CBS news reporter Michelle Clark travelled with Mrs. Hunt, doing an exclusive story on Watergate. Ms. Clark had already gained considerable insight into the bugging and coverup through her boyfriend, a CIA operative. Others knew of this exclusive interview, including the Justice Department.

According to some media articles, Dorothy Hunt conveyed offers of executive clemency with the financial payoffs to some of the Watergate defendants. Mrs. Hunt reportedly also sought to leave the United States with over two million dollars in cash and negotiables that she obtained from CREEP (Committee to Re-Elect the President).

Early in December 1972, Dorothy Hunt and her husband threatened to blow the lid off the White House if Hunt wasn't freed of the criminal charges and if they both didn't get several million dollars. {5}. Hunt claimed, according to McCord, to have evidence necessary to impeach Nixon. McCord said matters were coming to a head early in December 1972. Dorothy Hunt was unhappy about bribing defendants and witnesses, and wanted out of the mess.

The Citizens Committee to Clean Up the Courts reported that over a hundred FBI agents were inexplicably in the area when the plane crashed, and that the FBI kept a medical team out of the crash zone. One member of the medical team said he heard someone in the crashed plane screaming for help. {6}. Witnesses near the airport reported that the FBI agents were there before the fire department arrived. Something highly irregular appeared to be going on, involving the Department of Justice.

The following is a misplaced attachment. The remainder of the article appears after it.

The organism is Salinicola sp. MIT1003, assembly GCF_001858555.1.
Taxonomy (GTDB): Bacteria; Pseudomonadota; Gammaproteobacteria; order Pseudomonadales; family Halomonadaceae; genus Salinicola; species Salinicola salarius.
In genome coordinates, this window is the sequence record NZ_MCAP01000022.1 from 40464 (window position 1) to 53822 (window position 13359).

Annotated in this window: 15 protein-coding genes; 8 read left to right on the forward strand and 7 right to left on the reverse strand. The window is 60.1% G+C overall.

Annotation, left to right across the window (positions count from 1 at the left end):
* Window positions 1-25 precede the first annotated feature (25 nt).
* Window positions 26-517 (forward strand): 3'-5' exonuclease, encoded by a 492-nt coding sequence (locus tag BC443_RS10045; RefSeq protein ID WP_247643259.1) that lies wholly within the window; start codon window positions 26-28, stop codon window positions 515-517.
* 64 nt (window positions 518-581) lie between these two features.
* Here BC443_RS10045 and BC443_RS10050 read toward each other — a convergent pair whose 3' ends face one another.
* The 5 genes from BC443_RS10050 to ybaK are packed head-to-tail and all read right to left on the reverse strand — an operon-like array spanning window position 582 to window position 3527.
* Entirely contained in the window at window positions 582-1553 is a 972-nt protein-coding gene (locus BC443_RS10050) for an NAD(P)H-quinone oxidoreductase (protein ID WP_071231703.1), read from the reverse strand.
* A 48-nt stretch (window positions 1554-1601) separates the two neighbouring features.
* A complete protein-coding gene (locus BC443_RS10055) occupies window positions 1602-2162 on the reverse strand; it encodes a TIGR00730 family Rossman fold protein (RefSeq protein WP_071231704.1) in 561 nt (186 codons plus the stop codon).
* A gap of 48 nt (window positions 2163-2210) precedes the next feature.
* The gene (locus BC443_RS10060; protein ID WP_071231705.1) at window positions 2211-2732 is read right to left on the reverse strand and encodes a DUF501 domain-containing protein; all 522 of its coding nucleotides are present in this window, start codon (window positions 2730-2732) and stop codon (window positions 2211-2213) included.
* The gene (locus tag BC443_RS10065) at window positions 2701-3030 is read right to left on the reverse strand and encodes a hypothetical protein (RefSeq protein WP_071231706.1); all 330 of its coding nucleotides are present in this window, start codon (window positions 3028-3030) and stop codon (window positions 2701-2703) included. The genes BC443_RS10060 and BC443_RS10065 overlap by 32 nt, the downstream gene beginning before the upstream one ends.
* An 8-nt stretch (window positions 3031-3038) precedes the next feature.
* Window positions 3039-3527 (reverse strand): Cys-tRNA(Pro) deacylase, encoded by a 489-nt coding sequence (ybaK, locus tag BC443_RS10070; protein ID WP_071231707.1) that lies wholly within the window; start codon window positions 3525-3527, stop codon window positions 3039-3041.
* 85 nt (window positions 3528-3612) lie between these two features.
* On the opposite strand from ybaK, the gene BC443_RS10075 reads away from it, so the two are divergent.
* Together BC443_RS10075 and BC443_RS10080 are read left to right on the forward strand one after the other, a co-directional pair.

In Secret Agenda, author Jim Hougan makes reference to this intrigue and the request to the FBI by Michael Stevens (who supplied bugging devices to James McCord, allegedly under authority of the CIA) for protection. Stevens claimed he was to receive part of the money Mrs. Hunt was carrying, that his life had been threatened, and that he believed Mrs. Hunt's death had been a homicide.

-+- More Political Intrigue? -+-

The day after Flight 553 crashed, the White House appointed White House aide Egil (Bud) Krogh, Jr. to the post of Under-Secretary of Transportation, which controlled the FAA [Federal Aviation Administration] role in the investigation. His qualifications? Krogh was involved in the Ellsberg burglary caper and was part of the White House Plumbers group. In his new position Krogh had an important safety role supervising, or muzzling, the NTSB [National Transportation Safety Board] and the FAA. He could exert political influence over the NTSB investigation through the politically appointed NTSB Board members who establish the official probable cause of the crash.

Further control over the air safety process was demonstrated ten days later. On December 19, 1972 the White House appointed Nixon's deputy assistant and secretary to the Cabinet, Alexander Butterfield, former CIA aviation liaison officer, to head the FAA. {7}. The officials controlling the FAA, the NTSB, and the Department of Transportation had political loyalties to the White House. At the initial NTSB crash investigation hearings (February 1973), White House Appointment Secretary Dwight Chapin reportedly threatened media people with reprisals if they mentioned sabotage. These political appointees could influence matters affecting the nation's air safety.

-+- United's Connections In Government -+-